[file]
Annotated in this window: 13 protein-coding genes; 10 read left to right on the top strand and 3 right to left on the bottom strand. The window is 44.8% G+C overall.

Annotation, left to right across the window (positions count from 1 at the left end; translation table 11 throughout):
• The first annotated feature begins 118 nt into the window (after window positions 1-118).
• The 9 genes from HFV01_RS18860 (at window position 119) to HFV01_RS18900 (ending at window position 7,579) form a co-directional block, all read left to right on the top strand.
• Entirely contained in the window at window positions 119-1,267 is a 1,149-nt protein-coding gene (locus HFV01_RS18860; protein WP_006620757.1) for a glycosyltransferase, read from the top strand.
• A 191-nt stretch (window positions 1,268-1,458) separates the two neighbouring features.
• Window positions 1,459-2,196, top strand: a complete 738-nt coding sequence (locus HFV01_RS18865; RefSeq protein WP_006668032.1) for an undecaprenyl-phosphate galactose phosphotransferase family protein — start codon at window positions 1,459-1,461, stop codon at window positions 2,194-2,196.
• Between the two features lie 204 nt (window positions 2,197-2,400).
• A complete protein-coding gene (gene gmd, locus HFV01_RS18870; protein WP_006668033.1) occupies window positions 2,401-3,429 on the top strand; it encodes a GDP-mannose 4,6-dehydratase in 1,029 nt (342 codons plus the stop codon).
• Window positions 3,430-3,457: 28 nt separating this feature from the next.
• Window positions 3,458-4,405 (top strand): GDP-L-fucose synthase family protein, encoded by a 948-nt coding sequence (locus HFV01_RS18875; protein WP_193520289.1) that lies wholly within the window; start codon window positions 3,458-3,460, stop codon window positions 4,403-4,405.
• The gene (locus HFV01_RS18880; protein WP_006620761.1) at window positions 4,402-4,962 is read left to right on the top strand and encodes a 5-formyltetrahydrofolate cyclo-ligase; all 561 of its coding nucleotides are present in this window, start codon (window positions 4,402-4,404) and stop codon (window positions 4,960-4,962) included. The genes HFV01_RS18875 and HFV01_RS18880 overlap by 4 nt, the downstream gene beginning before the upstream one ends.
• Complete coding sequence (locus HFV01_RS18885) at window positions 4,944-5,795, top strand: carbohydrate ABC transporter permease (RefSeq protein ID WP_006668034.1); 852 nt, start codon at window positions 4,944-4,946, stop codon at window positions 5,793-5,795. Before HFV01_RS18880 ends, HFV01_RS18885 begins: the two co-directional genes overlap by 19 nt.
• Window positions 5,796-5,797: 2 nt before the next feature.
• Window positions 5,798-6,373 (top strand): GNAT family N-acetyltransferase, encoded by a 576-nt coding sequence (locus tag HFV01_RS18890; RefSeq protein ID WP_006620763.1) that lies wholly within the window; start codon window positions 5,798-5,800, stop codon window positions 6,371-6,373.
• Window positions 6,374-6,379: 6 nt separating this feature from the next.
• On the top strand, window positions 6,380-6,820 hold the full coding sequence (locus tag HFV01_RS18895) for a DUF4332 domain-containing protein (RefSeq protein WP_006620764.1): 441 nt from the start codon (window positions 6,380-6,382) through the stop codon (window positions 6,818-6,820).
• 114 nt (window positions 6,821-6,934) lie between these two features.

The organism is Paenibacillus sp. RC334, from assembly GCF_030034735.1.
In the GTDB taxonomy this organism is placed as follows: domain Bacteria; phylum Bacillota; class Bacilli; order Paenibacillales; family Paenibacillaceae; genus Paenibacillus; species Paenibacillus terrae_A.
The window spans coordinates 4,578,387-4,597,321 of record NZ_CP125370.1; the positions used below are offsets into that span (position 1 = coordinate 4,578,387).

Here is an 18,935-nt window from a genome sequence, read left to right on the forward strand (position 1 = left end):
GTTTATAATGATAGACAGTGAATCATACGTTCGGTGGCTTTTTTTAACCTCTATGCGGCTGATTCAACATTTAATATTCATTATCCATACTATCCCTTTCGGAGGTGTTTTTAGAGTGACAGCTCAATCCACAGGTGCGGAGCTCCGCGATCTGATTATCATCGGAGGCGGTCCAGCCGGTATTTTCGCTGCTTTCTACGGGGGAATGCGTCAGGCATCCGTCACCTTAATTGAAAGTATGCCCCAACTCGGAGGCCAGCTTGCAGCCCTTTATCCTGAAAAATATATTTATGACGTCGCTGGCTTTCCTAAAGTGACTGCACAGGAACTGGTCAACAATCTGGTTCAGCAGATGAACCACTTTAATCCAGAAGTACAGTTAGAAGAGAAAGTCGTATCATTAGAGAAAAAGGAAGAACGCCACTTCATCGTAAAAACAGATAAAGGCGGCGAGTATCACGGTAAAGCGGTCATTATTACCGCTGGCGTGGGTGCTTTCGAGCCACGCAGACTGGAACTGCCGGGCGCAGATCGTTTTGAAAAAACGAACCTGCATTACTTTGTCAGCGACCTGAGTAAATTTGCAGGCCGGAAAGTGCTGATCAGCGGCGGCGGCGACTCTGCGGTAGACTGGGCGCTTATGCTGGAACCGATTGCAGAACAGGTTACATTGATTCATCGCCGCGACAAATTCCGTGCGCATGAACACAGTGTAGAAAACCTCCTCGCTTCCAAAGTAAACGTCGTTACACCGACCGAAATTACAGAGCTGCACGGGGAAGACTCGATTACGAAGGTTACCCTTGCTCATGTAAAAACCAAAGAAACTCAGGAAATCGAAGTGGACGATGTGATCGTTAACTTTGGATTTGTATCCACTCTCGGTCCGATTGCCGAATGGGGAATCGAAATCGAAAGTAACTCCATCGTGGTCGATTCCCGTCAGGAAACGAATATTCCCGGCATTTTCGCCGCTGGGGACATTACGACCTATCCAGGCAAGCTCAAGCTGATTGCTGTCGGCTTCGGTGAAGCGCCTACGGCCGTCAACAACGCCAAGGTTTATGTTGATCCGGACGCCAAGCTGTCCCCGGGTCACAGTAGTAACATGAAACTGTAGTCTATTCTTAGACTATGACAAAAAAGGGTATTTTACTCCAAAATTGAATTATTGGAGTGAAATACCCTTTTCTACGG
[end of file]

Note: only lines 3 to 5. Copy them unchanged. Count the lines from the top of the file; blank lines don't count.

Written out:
• The first annotated feature begins 118 nt into the window (after window positions 1-118).
• The 9 genes from HFV01_RS18860 (at window position 119) to HFV01_RS18900 (ending at window position 7,579) form a co-directional block, all read left to right on the top strand.
• Entirely contained in the window at window positions 119-1,267 is a 1,149-nt protein-coding gene (locus HFV01_RS18860; protein WP_006620757.1) for a glycosyltransferase, read from the top strand.